The community coalition is calling upon Mayor Schaaf and her supporters to immediately cease the outside money they are pumping into the local race and maintain what they deem a “fair and clean” election, free of distortions and attacks.

Mayor Schaaf has a history of mobilizing her base of wealthy donors to target councilmembers who have opposed her policies, including Councilmembers Noel Gallo and Rebecca Kaplan in 2016.

Over one-third of the Independent expenditure aimed at unseating Schaaf’s most vocal critic, Desley Brooks, has come from wealthy donors who have contributed tens of thousands of dollars over the years to the Mayor’s campaign efforts.

Speakers at the press conference, including Black Panther Party Co-Founder Bobby Seale, highlighted what they see as coordinated retaliation against Brooks for the many, community-based positions she has taken in City Hall

Earning powerful enemies, Brooks has advocated for more inclusivity of the hiring of African-Americans in the powerful, Building and Construction Trades Unions and fought to to establish a Department of Race and Equity, which was initially opposed by the Mayor.

Are Schaaf Administration And City Attorney Undermining Independent Police Commission?

City Attorney Barbara Parker,  Chief of Police Anne Kirkpatrick, Mayor Libby Schaaf
and City Administrator Sabrina Landreth.

Published by the Oakland Post October 19, 2018

Back in July when the Oakland City Council passed the enabling ordinance for the Oakland Police Commission—over the strenuous objections of the City Administrator and the City Attorney—it appeared for a moment that the issue was finally settled: commission staff would be independent of the mayor and the mayor’s administration.

In other words, the City Council decided the commission’s staff would report to the commission, not the City Attorney or the City Administrator.

Based on the Measure LL charter amendment, the City Council passed the ordinance July 10 on a 6-1 vote (with only Annie Campbell Washington voting no). The City contests the council decision, saying its provisions conflict with the City Charter.

Councilmembers rejected the City Attorney’s and the City Administrator’s contention that the City Charter as whole requires commission staff to be controlled by them, not independent of the administration as intended by the charter amendment, which passed two years ago with 83 percent of the vote.

Now, however, the mayor’s administration and the City Attorney are prepared to ignore the City Council’s decision, based on their interpretation of the City Charter, according to members of the steering committee of the Coalition for Police Accountability who met last Thursday with Mayor Libby Schaaf.

[Click on link to go to entire article]

Libby Schaaf's Homeless Plan

Oakland Mayor Libby Schaaf hugging supporter at Kaiser Convention Center Tuff Shed camp.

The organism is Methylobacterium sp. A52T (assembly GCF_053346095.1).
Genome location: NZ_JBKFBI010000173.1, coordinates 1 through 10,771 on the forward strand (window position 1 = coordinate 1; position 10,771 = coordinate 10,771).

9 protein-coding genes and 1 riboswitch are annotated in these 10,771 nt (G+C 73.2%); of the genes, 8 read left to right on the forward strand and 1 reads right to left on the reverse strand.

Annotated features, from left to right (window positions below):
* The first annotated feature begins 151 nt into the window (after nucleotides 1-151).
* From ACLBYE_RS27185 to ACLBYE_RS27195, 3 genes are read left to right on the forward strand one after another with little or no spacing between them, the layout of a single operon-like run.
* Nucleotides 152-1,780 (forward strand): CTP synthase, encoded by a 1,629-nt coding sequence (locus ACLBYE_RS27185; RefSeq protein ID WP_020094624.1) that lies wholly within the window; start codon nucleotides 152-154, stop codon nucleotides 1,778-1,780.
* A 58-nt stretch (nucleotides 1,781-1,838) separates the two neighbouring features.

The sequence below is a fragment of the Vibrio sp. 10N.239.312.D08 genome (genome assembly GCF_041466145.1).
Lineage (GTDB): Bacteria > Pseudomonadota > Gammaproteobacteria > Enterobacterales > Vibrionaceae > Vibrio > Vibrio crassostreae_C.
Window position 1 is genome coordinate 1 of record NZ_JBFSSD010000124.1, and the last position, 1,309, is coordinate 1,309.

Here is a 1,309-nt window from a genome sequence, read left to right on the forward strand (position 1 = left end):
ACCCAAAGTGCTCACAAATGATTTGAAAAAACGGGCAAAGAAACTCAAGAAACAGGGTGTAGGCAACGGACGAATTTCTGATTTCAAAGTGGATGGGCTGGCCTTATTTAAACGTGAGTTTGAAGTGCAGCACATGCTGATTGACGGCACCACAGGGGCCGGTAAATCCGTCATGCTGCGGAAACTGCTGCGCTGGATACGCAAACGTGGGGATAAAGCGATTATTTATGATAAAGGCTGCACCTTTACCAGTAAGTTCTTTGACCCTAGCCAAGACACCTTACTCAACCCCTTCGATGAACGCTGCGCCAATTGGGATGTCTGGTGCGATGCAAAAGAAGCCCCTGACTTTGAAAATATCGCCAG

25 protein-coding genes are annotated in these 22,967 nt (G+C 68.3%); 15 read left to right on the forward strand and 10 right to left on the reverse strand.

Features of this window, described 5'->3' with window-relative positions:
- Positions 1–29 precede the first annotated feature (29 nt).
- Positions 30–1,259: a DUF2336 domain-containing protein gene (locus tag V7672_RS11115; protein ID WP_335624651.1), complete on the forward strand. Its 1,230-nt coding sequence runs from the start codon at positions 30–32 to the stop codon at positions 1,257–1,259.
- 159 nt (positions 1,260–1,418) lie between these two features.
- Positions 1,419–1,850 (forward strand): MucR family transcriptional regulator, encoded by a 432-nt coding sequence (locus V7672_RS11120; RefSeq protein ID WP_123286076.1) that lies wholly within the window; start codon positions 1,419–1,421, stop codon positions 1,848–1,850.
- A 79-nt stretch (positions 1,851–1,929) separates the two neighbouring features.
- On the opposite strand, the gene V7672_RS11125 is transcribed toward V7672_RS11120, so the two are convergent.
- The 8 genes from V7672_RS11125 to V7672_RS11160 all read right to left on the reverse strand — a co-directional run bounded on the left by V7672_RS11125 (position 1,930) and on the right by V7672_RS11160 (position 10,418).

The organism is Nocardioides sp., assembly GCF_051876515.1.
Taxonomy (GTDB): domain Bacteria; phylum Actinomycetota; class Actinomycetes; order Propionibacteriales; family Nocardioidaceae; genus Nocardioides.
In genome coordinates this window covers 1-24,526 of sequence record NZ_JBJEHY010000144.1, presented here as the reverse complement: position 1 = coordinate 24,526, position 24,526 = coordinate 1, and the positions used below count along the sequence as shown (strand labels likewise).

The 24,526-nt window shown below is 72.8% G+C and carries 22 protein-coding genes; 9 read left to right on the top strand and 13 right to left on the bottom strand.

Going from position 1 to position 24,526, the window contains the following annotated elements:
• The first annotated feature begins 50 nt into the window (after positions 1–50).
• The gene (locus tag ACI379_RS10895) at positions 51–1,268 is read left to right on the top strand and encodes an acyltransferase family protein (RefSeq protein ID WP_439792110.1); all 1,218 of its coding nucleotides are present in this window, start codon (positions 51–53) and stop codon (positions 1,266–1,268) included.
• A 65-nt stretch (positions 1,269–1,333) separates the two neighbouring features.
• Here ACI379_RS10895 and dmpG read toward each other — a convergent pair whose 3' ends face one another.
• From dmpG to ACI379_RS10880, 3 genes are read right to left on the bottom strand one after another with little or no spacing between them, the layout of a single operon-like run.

Posted on the OGS Website October 17, 2018

Is Oakland Mayor Libby Schaaf working from a comprehensive, professionally-created, well-thought-out, well-developed plan to address, attack, and end Oakland’s homeless crisis?

If so, she’s been hiding it from the rest of us.

Creation of such a homeless plan would have had to be started in the first weeks of the Schaaf mayoral administration at the beginning of 2015. Even then, it was clear to anyone observing that Oakland’s homeless “situation” was becoming a full-blown crisis.

Such a mayoral-commissioned homeless plan would have started with a full-range study of the nature of the growing problem—who was living in Oakland’s streets and why, what economic, social, and political forces were driving people into homelessness, what strategies were needed to get them out.

Using this analysis and drawing upon the best, experienced minds from Oakland’s advocacy and faith communities, law enforcement professionals, political and social activists, and academics and students from the city’s many nearby colleges and universities, and others, a roadmap would have been developed on short-term strategies to both get people off the street into transitional housing as well as to better the conditions of those still on the street, and long-term strategies for permanent solutions and to help prevent such homelessness from reoccurring.

Such a mayor-commissioned comprehensive homeless plan—begun in the early days of the Schaaf Administration in 2015—would have taken some time to develop, probably a year to do the job right. While the plan was in the making, some preliminary actions could have been taken to ease the conditions of Oakland’s homeless population. By the beginning of 2016, a comprehensive Oakland homeless plan would have been in place and its implementation begun, and by now we would have been seeing positive results.

That’s how governments, businesses, and organizations address a problem that they are actually serious about solving.

But we have no evidence that there ever was a comprehensive Schaaf plan to end Oakland’s homeless crisis, nor any attempt to create one. Without a plan, there can only be chaos, and that’s what we have been witnessing from the City of Oakland during the time Libby Schaaf has been in office.

[Click on link to go to entire article]

Oakland's $9 Million Homeless Solution; City Launches New Preventive Program

Oakland Mayor Libby Schaaf speaks at City Hall during a media conference announcing the city’s new Keep Oakland Housed program to prevent homelessness.